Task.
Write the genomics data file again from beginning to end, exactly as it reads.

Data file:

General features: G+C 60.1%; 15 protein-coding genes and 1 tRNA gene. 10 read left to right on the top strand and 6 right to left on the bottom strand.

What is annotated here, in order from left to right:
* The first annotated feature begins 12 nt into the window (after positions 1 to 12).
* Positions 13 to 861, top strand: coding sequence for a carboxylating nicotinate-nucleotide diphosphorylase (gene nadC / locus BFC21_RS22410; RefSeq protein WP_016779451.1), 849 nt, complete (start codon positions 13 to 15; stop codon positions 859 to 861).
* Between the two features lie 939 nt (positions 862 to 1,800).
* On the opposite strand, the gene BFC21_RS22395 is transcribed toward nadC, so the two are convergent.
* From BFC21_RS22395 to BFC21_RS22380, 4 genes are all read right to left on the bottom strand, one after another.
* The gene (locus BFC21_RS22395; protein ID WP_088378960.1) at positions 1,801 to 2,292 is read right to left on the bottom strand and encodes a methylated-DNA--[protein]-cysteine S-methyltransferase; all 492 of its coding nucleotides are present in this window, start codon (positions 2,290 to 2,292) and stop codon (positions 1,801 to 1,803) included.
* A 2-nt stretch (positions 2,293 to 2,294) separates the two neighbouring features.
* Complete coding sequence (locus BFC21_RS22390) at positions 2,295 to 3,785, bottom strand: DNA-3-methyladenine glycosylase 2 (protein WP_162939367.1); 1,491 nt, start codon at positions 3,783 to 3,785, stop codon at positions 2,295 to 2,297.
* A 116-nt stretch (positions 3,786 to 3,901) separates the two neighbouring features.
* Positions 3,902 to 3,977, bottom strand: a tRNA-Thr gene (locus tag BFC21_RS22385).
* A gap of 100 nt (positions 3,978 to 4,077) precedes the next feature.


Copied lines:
General features: G+C 60.1%; 15 protein-coding genes and 1 tRNA gene. 10 read left to right on the top strand and 6 right to left on the bottom strand.

What is annotated here, in order from left to right:
* The first annotated feature begins 12 nt into the window (after positions 1 to 12).
* Positions 13 to 861, top strand: coding sequence for a carboxylating nicotinate-nucleotide diphosphorylase (gene nadC / locus BFC21_RS22410; RefSeq protein WP_016779451.1), 849 nt, complete (start codon positions 13 to 15; stop codon positions 859 to 861).
* Between the two features lie 939 nt (positions 862 to 1,800).
* On the opposite strand, the gene BFC21_RS22395 is transcribed toward nadC, so the two are convergent.
* From BFC21_RS22395 to BFC21_RS22380, 4 genes are all read right to left on the bottom strand, one after another.
* The gene (locus BFC21_RS22395; protein ID WP_088378960.1) at positions 1,801 to 2,292 is read right to left on the bottom strand and encodes a methylated-DNA--[protein]-cysteine S-methyltransferase; all 492 of its coding nucleotides are present in this window, start codon (positions 2,290 to 2,292) and stop codon (positions 1,801 to 1,803) included.
* A 2-nt stretch (positions 2,293 to 2,294) separates the two neighbouring features.
* Complete coding sequence (locus BFC21_RS22390) at positions 2,295 to 3,785, bottom strand: DNA-3-methyladenine glycosylase 2 (protein WP_162939367.1); 1,491 nt, start codon at positions 3,783 to 3,785, stop codon at positions 2,295 to 2,297.
* A 116-nt stretch (positions 3,786 to 3,901) separates the two neighbouring features.
* Positions 3,902 to 3,977, bottom strand: a tRNA-Thr gene (locus tag BFC21_RS22385).
* A gap of 100 nt (positions 3,978 to 4,077) precedes the next feature.